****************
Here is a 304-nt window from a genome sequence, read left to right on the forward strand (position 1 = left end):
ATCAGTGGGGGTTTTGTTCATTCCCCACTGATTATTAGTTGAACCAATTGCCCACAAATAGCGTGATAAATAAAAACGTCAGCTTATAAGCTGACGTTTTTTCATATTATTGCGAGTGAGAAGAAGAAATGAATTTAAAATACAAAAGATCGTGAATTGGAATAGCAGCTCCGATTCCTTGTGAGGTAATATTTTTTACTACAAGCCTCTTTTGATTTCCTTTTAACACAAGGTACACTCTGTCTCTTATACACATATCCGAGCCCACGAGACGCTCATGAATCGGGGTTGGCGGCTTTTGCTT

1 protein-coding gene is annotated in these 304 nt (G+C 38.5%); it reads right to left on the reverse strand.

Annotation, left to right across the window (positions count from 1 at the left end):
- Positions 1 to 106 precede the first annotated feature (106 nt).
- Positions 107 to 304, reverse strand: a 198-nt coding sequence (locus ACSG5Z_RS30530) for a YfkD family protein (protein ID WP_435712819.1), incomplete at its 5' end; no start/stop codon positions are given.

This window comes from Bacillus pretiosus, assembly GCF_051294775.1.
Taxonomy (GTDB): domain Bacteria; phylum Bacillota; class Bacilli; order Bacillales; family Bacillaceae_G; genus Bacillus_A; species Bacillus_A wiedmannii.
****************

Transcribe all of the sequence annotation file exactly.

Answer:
Here is a 304-nt window from a genome sequence, read left to right on the forward strand (position 1 = left end):
ATCAGTGGGGGTTTTGTTCATTCCCCACTGATTATTAGTTGAACCAATTGCCCACAAATAGCGTGATAAATAAAAACGTCAGCTTATAAGCTGACGTTTTTTCATATTATTGCGAGTGAGAAGAAGAAATGAATTTAAAATACAAAAGATCGTGAATTGGAATAGCAGCTCCGATTCCTTGTGAGGTAATATTTTTTACTACAAGCCTCTTTTGATTTCCTTTTAACACAAGGTACACTCTGTCTCTTATACACATATCCGAGCCCACGAGACGCTCATGAATCGGGGTTGGCGGCTTTTGCTT

1 protein-coding gene is annotated in these 304 nt (G+C 38.5%); it reads right to left on the reverse strand.

Annotation, left to right across the window (positions count from 1 at the left end):
- Positions 1 to 106 precede the first annotated feature (106 nt).
- Positions 107 to 304, reverse strand: a 198-nt coding sequence (locus ACSG5Z_RS30530) for a YfkD family protein (protein ID WP_435712819.1), incomplete at its 5' end; no start/stop codon positions are given.

This window comes from Bacillus pretiosus, assembly GCF_051294775.1.
Taxonomy (GTDB): domain Bacteria; phylum Bacillota; class Bacilli; order Bacillales; family Bacillaceae_G; genus Bacillus_A; species Bacillus_A wiedmannii.